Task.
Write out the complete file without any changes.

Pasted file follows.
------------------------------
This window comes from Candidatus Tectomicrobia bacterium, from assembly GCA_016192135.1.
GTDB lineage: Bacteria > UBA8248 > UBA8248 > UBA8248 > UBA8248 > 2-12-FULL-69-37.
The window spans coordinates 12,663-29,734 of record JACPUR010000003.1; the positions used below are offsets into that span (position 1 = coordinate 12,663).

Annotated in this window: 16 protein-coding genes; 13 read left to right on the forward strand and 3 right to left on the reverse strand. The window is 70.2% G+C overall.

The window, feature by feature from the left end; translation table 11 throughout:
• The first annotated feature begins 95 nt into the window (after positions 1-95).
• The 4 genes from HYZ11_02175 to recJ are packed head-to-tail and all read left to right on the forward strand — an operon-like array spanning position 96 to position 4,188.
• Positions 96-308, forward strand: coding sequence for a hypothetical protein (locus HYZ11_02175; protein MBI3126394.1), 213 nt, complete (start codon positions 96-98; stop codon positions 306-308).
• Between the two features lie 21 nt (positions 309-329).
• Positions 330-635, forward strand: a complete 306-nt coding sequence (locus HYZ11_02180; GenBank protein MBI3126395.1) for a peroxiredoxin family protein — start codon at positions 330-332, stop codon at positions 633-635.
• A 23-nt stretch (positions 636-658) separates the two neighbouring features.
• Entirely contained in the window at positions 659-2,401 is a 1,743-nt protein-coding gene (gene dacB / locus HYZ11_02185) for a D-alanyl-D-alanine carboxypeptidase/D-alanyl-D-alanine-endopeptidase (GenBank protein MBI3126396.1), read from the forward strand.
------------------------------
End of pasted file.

This window comes from Candidatus Tectomicrobia bacterium, from assembly GCA_016192135.1.
GTDB lineage: Bacteria > UBA8248 > UBA8248 > UBA8248 > UBA8248 > 2-12-FULL-69-37.
The window spans coordinates 12,663-29,734 of record JACPUR010000003.1; the positions used below are offsets into that span (position 1 = coordinate 12,663).

Annotated in this window: 16 protein-coding genes; 13 read left to right on the forward strand and 3 right to left on the reverse strand. The window is 70.2% G+C overall.

The window, feature by feature from the left end; translation table 11 throughout:
• The first annotated feature begins 95 nt into the window (after positions 1-95).
• The 4 genes from HYZ11_02175 to recJ are packed head-to-tail and all read left to right on the forward strand — an operon-like array spanning position 96 to position 4,188.
• Positions 96-308, forward strand: coding sequence for a hypothetical protein (locus HYZ11_02175; protein MBI3126394.1), 213 nt, complete (start codon positions 96-98; stop codon positions 306-308).
• Between the two features lie 21 nt (positions 309-329).
• Positions 330-635, forward strand: a complete 306-nt coding sequence (locus HYZ11_02180; GenBank protein MBI3126395.1) for a peroxiredoxin family protein — start codon at positions 330-332, stop codon at positions 633-635.
• A 23-nt stretch (positions 636-658) separates the two neighbouring features.
• Entirely contained in the window at positions 659-2,401 is a 1,743-nt protein-coding gene (gene dacB / locus HYZ11_02185) for a D-alanyl-D-alanine carboxypeptidase/D-alanyl-D-alanine-endopeptidase (GenBank protein MBI3126396.1), read from the forward strand.